Vietnamese Culture: In pictures

Vietnam Culture: Fashion

Vietnam Culture; Fashion
Vietnam Culture; Fashion

Vietnamese culture; past and present fashion

Vietnam is a country exploding with colour and character. The people are delicate in appearance, but hardy by nature. Their small frames and slight figures present a graceful air. The traditional clothes of the Vietnam culture enhance the femininity of women whilst being demure and shy. The fashion in Vietnam has many other Asian influences, particularly in the modern global world, but it is to the traditional dress that modern designers still seek inspiration. The traditional dress for women is called the "Áo Dài", consisting of a high necked, long sleeved close fitting blouse made of long panels, worn over baggy trousers. Decadent and westernised versions of the "Áo Dài" were condemned by the Communists in the 1980's, preferring a baggier more plain version. However in the late 80's it experienced a revival!

Vietnam Culture: Modern fashion
Vietnam Culture: Modern fashion

The "Áo Dài", is still popular today and is worn by most women on a day to day basis. If not, it will always be worn on a special occasion. The traditional colour for the "Áo Dài" is white, but now it is acceptable in many beautiful vibrant colours. The modern fashion of Vietnam often takes on the same silhouette, playing on the traditional delicate frame of the Vietnamese woman. Modernity is expressed through experimental print and embellishment.

Another traditional item of clothing representative of Vietnam culture is the 'Rice hat'. On any journey across Vietnam, these hats will be seen keeping the sun from the Vietnamese skin. Traditionally and still today, they are mostly used for workers in the rice fields during the hot days. They produce an iconic panorama.

Vietnamese Culture
Vietnamese Culture
Vietnam Culture
Vietnam Culture
Vietnam Culture: Markets
Vietnam Culture: Markets
Vietnam Culture: Food
Vietnam Culture: Food

Vietnam Culture: Food

 The food in Vietnam is not always for the faint hearted, but for the majority, it is a riot of flavour. Fresh ingredients from fragrant markets, asian spices and hearty dumplings combine to make food to impress. Eat from the roadside canteens to sit with the locals from a foreign menu; order a combination of different dishes to try some of each, or ask advice from other travellers.

Vietnam Culture: Language

Vietnam Culture: Language

The Vietnamese language isn't the easiest to learn. Whilst travelling you can pick up the simple greetings, but due to the use of Vietnamese characters anything more than this can be hard to decipher. The people are incredibly friendly and usually present a huge smile when you make any attempt to communicate in their language. More often than not, they will happily speak some pigeon English, or will have 'basic' translations to hand. If you can use the video above to lean a few phrases, this will be very well received!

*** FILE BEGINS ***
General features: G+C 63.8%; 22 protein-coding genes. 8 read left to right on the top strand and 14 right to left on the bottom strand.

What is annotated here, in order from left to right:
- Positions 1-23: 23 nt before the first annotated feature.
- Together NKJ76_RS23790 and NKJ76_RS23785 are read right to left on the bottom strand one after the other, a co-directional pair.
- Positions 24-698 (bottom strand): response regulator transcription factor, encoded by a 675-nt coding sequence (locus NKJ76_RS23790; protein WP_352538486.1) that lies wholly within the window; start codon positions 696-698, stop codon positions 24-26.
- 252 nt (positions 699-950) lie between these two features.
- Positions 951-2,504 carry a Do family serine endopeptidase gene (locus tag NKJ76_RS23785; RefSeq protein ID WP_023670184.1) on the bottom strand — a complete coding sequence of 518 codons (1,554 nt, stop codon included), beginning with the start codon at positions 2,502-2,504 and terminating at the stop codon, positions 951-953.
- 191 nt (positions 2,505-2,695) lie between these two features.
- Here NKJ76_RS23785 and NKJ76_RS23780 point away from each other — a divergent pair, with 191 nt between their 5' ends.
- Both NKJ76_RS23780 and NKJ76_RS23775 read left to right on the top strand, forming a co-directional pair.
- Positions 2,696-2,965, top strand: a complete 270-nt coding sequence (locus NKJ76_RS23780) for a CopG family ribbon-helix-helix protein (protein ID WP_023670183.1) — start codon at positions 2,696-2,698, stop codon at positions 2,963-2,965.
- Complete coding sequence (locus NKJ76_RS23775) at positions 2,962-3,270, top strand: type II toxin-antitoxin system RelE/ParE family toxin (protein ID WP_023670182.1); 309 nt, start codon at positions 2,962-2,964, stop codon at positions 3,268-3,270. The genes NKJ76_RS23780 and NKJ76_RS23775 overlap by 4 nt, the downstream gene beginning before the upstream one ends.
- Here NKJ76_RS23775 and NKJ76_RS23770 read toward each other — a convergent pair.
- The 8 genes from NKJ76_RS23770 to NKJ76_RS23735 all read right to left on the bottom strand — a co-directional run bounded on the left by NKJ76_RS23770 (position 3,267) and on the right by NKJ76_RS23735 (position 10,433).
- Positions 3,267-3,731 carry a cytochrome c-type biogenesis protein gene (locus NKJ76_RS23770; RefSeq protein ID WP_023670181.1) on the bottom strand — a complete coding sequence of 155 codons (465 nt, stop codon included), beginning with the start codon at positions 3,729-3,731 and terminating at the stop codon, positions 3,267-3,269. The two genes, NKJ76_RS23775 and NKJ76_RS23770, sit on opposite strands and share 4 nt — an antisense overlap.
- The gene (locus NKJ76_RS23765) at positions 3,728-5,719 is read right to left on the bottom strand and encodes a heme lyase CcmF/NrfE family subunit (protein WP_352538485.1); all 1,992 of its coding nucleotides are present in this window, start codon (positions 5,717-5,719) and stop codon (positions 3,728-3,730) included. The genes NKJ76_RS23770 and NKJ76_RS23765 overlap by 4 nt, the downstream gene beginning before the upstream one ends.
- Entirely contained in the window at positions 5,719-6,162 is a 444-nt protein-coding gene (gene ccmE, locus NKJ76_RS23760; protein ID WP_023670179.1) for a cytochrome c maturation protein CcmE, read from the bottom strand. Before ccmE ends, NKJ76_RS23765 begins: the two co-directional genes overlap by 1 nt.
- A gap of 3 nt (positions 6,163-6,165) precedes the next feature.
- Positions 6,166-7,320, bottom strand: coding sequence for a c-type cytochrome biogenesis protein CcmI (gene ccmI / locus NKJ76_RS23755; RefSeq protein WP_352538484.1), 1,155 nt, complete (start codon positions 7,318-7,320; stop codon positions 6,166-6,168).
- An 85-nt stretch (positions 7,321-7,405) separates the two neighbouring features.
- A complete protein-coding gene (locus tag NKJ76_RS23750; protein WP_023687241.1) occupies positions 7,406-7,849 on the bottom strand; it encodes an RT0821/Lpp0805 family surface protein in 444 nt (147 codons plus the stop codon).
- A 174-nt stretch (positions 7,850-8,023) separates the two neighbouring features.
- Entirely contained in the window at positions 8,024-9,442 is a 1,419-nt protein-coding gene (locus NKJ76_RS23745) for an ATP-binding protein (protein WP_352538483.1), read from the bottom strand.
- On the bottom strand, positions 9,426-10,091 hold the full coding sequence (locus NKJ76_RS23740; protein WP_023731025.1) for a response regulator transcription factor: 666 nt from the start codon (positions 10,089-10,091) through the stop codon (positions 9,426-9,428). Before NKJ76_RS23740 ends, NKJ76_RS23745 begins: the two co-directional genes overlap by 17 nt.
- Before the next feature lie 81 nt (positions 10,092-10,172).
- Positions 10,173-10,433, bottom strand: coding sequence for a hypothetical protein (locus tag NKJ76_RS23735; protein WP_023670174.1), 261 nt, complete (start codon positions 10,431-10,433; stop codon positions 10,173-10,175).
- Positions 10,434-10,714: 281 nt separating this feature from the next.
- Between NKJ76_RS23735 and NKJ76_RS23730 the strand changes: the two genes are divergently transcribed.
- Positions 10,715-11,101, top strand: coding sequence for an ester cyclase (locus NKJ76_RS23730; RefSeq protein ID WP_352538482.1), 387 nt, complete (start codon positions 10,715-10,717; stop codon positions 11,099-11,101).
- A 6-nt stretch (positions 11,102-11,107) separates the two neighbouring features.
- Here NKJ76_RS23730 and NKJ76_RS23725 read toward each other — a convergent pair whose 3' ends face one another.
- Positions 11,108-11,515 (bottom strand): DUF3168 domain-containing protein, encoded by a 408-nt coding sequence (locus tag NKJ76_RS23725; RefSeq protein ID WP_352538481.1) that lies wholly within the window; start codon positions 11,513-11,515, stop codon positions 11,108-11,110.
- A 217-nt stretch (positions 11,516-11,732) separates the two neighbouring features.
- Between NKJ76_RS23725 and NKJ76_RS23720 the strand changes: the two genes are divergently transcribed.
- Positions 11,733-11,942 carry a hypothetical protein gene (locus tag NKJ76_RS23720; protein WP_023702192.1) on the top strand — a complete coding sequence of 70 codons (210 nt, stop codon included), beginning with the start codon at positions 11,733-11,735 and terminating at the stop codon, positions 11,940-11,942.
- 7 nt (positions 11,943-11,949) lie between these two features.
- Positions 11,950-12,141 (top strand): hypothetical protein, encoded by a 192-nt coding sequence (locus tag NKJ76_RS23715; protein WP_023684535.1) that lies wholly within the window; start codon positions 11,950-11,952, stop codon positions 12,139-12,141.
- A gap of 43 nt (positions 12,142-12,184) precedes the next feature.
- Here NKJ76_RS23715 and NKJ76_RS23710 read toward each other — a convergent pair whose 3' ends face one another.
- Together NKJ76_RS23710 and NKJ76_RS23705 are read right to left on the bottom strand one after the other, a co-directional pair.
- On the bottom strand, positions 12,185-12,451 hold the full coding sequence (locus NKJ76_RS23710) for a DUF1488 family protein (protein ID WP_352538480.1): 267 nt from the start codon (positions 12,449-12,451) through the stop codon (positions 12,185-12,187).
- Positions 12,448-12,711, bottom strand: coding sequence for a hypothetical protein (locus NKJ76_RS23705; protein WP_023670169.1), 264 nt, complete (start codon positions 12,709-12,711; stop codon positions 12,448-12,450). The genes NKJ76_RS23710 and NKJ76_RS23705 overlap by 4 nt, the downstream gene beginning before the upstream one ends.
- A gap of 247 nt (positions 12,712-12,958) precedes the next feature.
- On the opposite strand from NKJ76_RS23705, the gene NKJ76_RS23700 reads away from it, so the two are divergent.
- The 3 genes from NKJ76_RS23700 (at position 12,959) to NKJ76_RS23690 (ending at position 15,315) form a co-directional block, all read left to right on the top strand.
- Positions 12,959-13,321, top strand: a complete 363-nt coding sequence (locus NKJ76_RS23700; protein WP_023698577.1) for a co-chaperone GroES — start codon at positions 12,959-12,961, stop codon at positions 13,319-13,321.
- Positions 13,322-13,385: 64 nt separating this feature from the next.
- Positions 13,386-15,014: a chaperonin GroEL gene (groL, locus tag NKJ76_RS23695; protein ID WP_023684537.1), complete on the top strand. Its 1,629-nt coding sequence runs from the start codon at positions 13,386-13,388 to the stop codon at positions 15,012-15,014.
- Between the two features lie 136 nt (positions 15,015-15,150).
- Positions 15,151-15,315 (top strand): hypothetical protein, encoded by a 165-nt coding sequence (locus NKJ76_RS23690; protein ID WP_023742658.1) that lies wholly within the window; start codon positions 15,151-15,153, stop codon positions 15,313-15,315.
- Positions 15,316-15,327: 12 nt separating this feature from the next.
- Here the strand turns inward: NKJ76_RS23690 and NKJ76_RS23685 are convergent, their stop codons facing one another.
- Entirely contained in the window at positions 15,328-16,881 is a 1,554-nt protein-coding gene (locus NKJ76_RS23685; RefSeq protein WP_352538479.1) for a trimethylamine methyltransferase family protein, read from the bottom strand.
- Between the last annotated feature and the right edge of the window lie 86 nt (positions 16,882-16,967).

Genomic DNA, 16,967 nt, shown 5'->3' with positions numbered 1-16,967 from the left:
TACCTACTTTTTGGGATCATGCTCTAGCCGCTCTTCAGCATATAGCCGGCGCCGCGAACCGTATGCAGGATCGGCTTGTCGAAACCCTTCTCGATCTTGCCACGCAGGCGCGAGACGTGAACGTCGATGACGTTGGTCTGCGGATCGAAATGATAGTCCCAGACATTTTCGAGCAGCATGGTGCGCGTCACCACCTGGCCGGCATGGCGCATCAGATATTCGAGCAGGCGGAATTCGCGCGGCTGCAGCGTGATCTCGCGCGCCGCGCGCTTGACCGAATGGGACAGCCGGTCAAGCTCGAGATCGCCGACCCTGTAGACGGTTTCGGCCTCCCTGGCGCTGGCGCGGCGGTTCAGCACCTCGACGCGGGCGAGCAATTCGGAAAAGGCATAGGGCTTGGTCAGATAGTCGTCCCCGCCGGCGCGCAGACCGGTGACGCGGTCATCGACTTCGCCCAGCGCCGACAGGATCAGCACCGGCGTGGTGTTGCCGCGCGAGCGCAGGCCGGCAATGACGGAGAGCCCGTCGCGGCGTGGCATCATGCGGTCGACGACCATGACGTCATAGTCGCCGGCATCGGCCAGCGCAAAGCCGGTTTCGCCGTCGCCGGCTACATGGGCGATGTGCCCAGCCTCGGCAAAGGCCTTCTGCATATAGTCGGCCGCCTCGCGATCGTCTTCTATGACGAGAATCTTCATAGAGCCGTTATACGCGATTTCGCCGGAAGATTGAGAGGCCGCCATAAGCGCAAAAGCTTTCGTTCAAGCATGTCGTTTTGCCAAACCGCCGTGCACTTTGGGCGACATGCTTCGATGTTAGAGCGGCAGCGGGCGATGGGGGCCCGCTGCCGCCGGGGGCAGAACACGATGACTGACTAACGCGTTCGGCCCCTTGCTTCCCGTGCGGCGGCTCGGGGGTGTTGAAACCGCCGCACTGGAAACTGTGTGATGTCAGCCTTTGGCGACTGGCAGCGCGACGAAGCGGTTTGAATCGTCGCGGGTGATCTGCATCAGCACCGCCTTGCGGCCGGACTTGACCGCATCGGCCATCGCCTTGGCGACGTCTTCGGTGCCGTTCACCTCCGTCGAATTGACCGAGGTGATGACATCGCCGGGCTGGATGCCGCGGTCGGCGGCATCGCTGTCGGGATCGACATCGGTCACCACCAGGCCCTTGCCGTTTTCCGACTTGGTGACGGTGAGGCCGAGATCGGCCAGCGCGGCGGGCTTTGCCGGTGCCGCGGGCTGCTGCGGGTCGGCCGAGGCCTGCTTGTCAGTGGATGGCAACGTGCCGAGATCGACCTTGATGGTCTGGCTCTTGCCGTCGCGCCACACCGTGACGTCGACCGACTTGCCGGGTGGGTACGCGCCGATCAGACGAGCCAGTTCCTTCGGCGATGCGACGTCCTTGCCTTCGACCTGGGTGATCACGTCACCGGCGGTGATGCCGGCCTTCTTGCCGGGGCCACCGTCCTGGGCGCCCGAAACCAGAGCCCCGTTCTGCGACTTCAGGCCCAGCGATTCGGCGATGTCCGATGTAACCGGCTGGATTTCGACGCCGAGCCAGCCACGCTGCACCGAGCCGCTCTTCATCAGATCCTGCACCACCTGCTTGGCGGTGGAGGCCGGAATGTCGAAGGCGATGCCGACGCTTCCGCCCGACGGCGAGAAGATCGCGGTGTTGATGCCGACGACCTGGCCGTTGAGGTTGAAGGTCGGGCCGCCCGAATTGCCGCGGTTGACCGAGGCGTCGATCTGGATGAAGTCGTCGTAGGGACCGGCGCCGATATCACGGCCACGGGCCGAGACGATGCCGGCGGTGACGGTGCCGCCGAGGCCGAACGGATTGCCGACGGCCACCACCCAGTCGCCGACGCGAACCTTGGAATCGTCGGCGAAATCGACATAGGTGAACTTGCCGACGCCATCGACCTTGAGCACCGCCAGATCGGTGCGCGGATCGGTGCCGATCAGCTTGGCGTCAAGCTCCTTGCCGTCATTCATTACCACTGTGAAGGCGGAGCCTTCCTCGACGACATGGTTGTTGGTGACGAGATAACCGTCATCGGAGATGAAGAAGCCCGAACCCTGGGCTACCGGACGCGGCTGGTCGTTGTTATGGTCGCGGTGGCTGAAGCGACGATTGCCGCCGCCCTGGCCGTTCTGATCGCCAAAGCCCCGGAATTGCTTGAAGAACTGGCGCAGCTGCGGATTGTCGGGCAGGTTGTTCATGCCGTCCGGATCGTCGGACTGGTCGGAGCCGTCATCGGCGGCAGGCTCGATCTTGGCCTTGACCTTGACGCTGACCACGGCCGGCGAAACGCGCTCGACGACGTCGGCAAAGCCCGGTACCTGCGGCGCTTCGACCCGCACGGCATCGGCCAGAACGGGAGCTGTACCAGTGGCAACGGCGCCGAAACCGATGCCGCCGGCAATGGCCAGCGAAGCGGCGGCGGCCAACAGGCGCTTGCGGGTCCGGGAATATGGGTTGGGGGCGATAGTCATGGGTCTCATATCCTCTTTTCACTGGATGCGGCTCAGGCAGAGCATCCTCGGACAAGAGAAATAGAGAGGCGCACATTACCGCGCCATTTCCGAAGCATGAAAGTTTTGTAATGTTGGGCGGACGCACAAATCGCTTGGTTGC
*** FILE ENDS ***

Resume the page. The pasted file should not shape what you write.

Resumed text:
Vietnam Culture: Religion

Vietnam Culture: Religion
Vietnam Culture: Religion
Vietnam Culture: Architecture
Vietnam Culture: Architecture

Most Vietnamese count themselves as having no particular religious affiliation, yet spiritualism and religion still plays a huge part in Vietnam culture. Vietnam has six religions recognised by the state;Buddhism, Catholicism, Protestantism, Islam, Cao Dai and Hoa Hao. The variety of religion and culture is well represented by a wide variety of religious architecture throughout the country.

Vietnam Culture: Religion
Vietnam Culture: Religion

Vietnam Culture: New Year

Vietnam Culture: Celebrations
Vietnam Culture: Celebrations
Vietnam Culture: Chinese New year
Vietnam Culture: Chinese New year
Vietnam Culture: Good Luck & Prosperity
Vietnam Culture: Good Luck & Prosperity

The Vietnamese New Year is called 'Tet'; the first morning of the first day of the new year. The celebrations last for seven days and is one of the most celebrated holidays. The 'Tet' date is decided according to the Vietnamese zodiac and the Chinese year e.g year of the horse.

Preparations for the celebrations start early; people clean their houses to remove bad fortune, rooms are painted and people buy new clothes and shoes. The Vietnamese, like the Chinese believe that what they do on New Years Day decided their fortune for the rest of the year, so families exchange money and gifts and visit temples to prey for good health and prosperity.

The celebrations are colourful, loud and exuberant; Vietnam is worth a visit at this time of year! Just another example of the fascinating and beautiful culture of Vietnam! Go, explore and enjoy!

If you would like to read more about the highlights of Southeast Asia, see my articles on the Temples of Angkor Watt, The Killing Fields, and Sabah and Sarawak.

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